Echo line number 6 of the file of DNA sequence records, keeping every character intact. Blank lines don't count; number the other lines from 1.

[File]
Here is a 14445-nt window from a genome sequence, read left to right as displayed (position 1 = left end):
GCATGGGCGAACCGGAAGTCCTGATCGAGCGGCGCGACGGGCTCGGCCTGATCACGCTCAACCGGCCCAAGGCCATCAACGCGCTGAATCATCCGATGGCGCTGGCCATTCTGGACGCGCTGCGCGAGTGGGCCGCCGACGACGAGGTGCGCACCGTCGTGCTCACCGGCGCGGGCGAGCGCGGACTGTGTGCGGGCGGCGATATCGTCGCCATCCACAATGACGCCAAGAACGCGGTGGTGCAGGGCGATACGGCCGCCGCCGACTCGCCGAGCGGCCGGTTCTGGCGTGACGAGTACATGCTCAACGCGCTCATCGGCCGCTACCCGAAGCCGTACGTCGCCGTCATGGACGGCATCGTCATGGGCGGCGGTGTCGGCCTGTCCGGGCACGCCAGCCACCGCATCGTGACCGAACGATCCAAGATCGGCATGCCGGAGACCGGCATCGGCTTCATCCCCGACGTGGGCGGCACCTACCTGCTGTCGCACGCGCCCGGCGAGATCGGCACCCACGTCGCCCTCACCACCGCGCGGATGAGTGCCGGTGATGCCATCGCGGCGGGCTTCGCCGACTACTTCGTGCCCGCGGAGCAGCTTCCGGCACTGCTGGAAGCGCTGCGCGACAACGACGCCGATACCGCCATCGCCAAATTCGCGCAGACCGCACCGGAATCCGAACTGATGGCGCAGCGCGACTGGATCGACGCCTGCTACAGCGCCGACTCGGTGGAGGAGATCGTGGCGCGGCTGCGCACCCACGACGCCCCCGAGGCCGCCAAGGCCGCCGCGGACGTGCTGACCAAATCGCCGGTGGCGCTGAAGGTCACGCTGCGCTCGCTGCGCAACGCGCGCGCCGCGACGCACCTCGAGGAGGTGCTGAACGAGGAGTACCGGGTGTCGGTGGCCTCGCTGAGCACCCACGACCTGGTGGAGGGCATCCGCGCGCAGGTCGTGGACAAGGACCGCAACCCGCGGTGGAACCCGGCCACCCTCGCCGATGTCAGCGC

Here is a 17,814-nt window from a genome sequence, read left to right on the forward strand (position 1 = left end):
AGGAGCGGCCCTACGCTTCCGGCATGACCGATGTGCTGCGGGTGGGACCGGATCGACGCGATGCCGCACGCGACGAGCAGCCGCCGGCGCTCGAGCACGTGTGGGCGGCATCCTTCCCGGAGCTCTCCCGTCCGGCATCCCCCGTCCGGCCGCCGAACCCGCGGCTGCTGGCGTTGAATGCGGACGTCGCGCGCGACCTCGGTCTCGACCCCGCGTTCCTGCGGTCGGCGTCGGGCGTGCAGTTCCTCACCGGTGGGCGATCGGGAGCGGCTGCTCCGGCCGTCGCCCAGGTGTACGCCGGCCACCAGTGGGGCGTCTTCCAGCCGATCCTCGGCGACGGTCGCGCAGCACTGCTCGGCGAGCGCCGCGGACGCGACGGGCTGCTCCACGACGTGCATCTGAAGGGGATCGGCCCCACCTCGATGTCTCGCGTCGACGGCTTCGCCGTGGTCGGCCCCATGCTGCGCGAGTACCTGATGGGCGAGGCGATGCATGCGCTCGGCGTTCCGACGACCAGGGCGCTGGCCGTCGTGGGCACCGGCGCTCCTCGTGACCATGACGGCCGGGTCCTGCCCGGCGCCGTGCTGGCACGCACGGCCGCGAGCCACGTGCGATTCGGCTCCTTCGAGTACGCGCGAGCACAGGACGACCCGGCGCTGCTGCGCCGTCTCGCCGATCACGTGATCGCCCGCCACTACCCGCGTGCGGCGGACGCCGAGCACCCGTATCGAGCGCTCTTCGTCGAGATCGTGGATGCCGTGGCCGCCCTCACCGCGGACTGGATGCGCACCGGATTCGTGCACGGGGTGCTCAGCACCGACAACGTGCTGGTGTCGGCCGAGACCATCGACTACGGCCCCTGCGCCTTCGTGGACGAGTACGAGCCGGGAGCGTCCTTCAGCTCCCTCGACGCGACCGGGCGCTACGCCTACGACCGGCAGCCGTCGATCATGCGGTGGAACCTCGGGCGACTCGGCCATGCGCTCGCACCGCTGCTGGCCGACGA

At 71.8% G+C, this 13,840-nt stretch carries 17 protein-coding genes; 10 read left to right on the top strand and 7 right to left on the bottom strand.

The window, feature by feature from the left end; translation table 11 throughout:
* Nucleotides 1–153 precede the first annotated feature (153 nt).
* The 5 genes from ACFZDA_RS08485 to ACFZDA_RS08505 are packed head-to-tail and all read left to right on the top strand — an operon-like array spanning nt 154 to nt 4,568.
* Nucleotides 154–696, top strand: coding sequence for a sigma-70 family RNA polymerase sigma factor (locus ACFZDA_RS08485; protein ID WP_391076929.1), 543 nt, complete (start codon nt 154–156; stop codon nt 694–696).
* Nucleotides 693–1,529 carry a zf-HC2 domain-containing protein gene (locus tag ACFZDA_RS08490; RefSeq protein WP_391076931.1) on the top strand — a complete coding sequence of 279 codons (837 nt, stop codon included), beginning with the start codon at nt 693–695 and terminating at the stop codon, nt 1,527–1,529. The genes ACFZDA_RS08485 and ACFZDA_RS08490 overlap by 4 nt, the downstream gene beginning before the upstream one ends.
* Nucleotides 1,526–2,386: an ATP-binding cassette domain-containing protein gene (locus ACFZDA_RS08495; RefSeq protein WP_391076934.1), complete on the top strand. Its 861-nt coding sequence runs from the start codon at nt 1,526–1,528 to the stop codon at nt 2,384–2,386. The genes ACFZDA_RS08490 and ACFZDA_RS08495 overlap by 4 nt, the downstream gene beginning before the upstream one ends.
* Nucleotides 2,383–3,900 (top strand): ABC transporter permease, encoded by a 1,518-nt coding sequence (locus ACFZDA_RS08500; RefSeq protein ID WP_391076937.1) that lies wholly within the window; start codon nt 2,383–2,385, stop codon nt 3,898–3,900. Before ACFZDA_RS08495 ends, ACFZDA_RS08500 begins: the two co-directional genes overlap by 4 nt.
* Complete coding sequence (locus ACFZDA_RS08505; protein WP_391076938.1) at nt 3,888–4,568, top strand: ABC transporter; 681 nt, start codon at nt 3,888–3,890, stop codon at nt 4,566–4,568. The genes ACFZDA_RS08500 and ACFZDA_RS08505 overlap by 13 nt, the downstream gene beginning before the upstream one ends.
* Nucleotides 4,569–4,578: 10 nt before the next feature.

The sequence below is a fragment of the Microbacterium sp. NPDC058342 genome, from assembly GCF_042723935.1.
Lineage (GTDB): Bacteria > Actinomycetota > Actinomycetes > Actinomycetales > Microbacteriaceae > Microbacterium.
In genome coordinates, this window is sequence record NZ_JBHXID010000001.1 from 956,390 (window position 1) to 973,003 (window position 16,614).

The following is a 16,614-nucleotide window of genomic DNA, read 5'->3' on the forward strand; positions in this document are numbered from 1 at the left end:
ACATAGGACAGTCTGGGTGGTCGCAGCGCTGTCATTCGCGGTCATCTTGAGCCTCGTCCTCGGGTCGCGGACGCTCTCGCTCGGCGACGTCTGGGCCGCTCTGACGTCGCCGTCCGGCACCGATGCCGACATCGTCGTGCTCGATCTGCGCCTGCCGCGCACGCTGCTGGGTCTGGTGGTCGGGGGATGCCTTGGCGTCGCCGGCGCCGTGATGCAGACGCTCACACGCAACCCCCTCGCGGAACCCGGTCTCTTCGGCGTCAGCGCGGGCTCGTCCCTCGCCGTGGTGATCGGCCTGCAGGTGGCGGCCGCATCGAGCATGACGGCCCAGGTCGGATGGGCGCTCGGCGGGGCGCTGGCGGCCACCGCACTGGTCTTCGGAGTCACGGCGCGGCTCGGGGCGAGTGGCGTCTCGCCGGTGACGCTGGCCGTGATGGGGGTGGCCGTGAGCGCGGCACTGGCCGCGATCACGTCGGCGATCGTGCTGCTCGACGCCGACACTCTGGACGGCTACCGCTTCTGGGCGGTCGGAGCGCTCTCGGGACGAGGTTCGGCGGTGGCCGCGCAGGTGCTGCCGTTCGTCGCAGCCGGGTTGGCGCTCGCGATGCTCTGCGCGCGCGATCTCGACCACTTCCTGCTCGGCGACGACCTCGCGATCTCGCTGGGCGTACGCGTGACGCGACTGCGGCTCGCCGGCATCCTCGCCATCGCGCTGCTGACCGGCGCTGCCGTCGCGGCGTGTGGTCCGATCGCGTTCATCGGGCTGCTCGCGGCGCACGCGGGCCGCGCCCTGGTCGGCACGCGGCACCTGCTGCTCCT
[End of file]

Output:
The window, feature by feature from the left end; translation table 11 throughout: